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New study tests the potential of solar-powered vehicles in cities

Researchers from the Faculty of Sciences at the University of Lisbon in Portugal have explored – and measured –  the benefits of incorporating solar panels into cars in different parts of the world.

They used modelling to examine how the specific urban design of 100 different cities would impact the effectiveness of solar panels on cars travelling through them, finding that solar energy provides a range between 11 and 29 km per day, reducing charging needs by half.

In urban environments, solar-powered vehicles (aka vehicle-integrated photovoltaics – VIPV) are dependent not only on the amount of sun that the city usually enjoys ,but the amount of it that can reach street level.

A simplified geometric model for an urban landscape was used to assess the urban potential for solar-powered vehicles in 100 cities around the world considering local height-to-width average ratio, street orientation, diffuse and direct hourly irradiance and typical vehicle distance travelled.

Results show that solar-powered vehicles have a relevant extended driving range across the world, especially in Africa, the Middle East, Southeast Asia and most of the United States. Even in less favourable geographies, however, solar-powered vehicles can have a relevant impact in reducing the charging frequency and lowering operational costs.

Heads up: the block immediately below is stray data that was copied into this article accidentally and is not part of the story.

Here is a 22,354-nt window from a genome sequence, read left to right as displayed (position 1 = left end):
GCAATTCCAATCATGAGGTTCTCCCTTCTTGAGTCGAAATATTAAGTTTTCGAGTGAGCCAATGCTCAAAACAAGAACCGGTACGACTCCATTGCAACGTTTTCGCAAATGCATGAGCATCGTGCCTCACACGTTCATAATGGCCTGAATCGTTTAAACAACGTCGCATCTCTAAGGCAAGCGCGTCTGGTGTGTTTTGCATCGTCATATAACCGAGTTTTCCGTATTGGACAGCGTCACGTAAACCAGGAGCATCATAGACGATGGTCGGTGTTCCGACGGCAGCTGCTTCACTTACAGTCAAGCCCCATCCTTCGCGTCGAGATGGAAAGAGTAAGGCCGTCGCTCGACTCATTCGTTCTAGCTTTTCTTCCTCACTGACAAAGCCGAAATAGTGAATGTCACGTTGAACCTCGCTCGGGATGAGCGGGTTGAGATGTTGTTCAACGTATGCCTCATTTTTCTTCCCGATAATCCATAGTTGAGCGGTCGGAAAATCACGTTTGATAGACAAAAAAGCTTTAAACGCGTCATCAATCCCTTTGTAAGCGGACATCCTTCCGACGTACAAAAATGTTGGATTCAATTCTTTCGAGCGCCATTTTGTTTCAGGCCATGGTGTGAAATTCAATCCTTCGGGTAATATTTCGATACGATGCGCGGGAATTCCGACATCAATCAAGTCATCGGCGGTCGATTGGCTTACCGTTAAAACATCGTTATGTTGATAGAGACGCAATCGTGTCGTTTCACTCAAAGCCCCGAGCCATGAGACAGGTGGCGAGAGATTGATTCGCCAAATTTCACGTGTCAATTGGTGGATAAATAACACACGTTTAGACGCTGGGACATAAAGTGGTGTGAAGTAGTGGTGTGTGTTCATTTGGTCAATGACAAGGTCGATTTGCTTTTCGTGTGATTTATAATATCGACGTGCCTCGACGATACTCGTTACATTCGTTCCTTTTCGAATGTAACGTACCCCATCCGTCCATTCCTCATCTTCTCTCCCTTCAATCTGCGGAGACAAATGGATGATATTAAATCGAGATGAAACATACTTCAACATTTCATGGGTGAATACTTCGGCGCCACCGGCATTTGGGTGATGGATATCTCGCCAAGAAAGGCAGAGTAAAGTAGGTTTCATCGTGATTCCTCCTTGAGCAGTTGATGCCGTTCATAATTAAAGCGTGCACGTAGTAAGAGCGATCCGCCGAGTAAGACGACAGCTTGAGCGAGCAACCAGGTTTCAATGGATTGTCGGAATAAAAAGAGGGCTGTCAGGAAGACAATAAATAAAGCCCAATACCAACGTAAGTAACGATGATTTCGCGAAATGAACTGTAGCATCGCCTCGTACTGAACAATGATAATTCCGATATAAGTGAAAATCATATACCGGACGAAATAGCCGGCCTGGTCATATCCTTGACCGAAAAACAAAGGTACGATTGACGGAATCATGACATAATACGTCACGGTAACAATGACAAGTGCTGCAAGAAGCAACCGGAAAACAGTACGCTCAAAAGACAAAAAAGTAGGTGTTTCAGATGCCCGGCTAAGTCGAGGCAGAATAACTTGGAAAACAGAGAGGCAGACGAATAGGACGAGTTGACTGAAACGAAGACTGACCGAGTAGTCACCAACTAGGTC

Miguel Centeno Brito, from the Faculty of Sciences of the University of Lisbon, said: ‘Cities are today the main market for electric vehicles and, due to the relatively small travelled distances, are particularly interesting for solar-powered vehicles. However, in urban areas, we have buildings, trees and other obstacles casting shadows onto the roads thus limiting the solar potential of driving or parked vehicles. The purpose of the work was to assess if the impact of these shadows is a significant limitation to the potential of solar cars.’

‘Our results can help establish a roadmap for policymakers and the automotive industry to accelerate the transition to a more sustainable and environmentally friendly urban future.’

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